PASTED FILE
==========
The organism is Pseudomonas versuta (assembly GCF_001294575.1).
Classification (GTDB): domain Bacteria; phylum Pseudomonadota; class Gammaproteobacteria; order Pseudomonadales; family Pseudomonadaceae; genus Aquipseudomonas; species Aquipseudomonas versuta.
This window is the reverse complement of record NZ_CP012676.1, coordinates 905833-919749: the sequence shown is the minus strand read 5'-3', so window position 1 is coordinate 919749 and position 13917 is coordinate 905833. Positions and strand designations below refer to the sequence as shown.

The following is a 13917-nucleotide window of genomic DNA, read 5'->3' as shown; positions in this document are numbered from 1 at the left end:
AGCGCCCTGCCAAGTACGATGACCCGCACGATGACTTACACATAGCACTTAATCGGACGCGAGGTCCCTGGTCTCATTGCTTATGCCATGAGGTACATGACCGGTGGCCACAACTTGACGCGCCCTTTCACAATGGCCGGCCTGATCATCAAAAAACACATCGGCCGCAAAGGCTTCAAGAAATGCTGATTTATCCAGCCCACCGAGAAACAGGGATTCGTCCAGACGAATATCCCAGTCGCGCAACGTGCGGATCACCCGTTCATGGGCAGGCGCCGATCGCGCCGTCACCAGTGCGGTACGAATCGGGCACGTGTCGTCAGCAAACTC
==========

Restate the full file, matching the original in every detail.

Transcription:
The organism is Pseudomonas versuta (assembly GCF_001294575.1).
Classification (GTDB): domain Bacteria; phylum Pseudomonadota; class Gammaproteobacteria; order Pseudomonadales; family Pseudomonadaceae; genus Aquipseudomonas; species Aquipseudomonas versuta.
This window is the reverse complement of record NZ_CP012676.1, coordinates 905833-919749: the sequence shown is the minus strand read 5'-3', so window position 1 is coordinate 919749 and position 13917 is coordinate 905833. Positions and strand designations below refer to the sequence as shown.

The following is a 13917-nucleotide window of genomic DNA, read 5'->3' as shown; positions in this document are numbered from 1 at the left end:
AGCGCCCTGCCAAGTACGATGACCCGCACGATGACTTACACATAGCACTTAATCGGACGCGAGGTCCCTGGTCTCATTGCTTATGCCATGAGGTACATGACCGGTGGCCACAACTTGACGCGCCCTTTCACAATGGCCGGCCTGATCATCAAAAAACACATCGGCCGCAAAGGCTTCAAGAAATGCTGATTTATCCAGCCCACCGAGAAACAGGGATTCGTCCAGACGAATATCCCAGTCGCGCAACGTGCGGATCACCCGTTCATGGGCAGGCGCCGATCGCGCCGTCACCAGTGCGGTACGAATCGGGCACGTGTCGTCAGCAAACTC